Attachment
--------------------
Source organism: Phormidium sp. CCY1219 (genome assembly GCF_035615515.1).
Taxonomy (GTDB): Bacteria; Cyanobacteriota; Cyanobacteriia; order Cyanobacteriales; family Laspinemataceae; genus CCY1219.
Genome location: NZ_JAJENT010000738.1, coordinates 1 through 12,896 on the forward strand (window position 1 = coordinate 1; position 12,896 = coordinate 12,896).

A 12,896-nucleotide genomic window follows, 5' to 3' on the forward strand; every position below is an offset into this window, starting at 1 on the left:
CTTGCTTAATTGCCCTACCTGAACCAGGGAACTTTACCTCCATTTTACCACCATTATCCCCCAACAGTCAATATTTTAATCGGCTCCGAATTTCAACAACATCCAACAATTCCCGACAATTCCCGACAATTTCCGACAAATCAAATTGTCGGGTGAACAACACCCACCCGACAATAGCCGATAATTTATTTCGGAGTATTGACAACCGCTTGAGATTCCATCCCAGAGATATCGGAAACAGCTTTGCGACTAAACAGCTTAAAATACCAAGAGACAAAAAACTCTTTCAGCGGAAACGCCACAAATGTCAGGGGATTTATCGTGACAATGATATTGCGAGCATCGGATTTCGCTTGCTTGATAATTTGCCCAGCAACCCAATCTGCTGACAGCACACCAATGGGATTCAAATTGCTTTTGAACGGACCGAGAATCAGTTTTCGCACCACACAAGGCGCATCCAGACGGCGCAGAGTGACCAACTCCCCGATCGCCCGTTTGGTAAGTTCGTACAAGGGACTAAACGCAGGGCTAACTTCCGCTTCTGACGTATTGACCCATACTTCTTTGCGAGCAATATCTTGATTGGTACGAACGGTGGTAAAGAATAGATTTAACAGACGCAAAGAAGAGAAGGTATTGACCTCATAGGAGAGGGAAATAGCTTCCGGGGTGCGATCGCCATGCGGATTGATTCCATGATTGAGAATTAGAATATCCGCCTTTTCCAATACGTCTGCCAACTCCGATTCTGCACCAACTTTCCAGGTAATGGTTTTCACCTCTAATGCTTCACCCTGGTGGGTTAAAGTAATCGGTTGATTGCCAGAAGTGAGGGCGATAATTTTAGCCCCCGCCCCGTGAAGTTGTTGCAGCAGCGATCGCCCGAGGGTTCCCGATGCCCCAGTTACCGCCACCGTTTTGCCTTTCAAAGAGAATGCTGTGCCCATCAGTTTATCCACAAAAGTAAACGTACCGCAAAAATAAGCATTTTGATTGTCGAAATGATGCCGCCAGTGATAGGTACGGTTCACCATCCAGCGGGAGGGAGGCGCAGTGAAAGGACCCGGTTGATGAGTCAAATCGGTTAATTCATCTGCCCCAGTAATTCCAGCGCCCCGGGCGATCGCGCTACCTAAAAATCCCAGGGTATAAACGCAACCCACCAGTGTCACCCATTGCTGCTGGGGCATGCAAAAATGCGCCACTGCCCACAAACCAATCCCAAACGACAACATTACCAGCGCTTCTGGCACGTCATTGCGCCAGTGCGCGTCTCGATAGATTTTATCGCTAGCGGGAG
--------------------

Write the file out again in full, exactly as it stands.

Source organism: Phormidium sp. CCY1219 (genome assembly GCF_035615515.1).
Taxonomy (GTDB): Bacteria; Cyanobacteriota; Cyanobacteriia; order Cyanobacteriales; family Laspinemataceae; genus CCY1219.
Genome location: NZ_JAJENT010000738.1, coordinates 1 through 12,896 on the forward strand (window position 1 = coordinate 1; position 12,896 = coordinate 12,896).

A 12,896-nucleotide genomic window follows, 5' to 3' on the forward strand; every position below is an offset into this window, starting at 1 on the left:
CTTGCTTAATTGCCCTACCTGAACCAGGGAACTTTACCTCCATTTTACCACCATTATCCCCCAACAGTCAATATTTTAATCGGCTCCGAATTTCAACAACATCCAACAATTCCCGACAATTCCCGACAATTTCCGACAAATCAAATTGTCGGGTGAACAACACCCACCCGACAATAGCCGATAATTTATTTCGGAGTATTGACAACCGCTTGAGATTCCATCCCAGAGATATCGGAAACAGCTTTGCGACTAAACAGCTTAAAATACCAAGAGACAAAAAACTCTTTCAGCGGAAACGCCACAAATGTCAGGGGATTTATCGTGACAATGATATTGCGAGCATCGGATTTCGCTTGCTTGATAATTTGCCCAGCAACCCAATCTGCTGACAGCACACCAATGGGATTCAAATTGCTTTTGAACGGACCGAGAATCAGTTTTCGCACCACACAAGGCGCATCCAGACGGCGCAGAGTGACCAACTCCCCGATCGCCCGTTTGGTAAGTTCGTACAAGGGACTAAACGCAGGGCTAACTTCCGCTTCTGACGTATTGACCCATACTTCTTTGCGAGCAATATCTTGATTGGTACGAACGGTGGTAAAGAATAGATTTAACAGACGCAAAGAAGAGAAGGTATTGACCTCATAGGAGAGGGAAATAGCTTCCGGGGTGCGATCGCCATGCGGATTGATTCCATGATTGAGAATTAGAATATCCGCCTTTTCCAATACGTCTGCCAACTCCGATTCTGCACCAACTTTCCAGGTAATGGTTTTCACCTCTAATGCTTCACCCTGGTGGGTTAAAGTAATCGGTTGATTGCCAGAAGTGAGGGCGATAATTTTAGCCCCCGCCCCGTGAAGTTGTTGCAGCAGCGATCGCCCGAGGGTTCCCGATGCCCCAGTTACCGCCACCGTTTTGCCTTTCAAAGAGAATGCTGTGCCCATCAGTTTATCCACAAAAGTAAACGTACCGCAAAAATAAGCATTTTGATTGTCGAAATGATGCCGCCAGTGATAGGTACGGTTCACCATCCAGCGGGAGGGAGGCGCAGTGAAAGGACCCGGTTGATGAGTCAAATCGGTTAATTCATCTGCCCCAGTAATTCCAGCGCCCCGGGCGATCGCGCTACCTAAAAATCCCAGGGTATAAACGCAACCCACCAGTGTCACCCATTGCTGCTGGGGCATGCAAAAATGCGCCACTGCCCACAAACCAATCCCAAACGACAACATTACCAGCGCTTCTGGCACGTCATTGCGCCAGTGCGCGTCTCGATAGATTTTATCGCTAGCGGGAG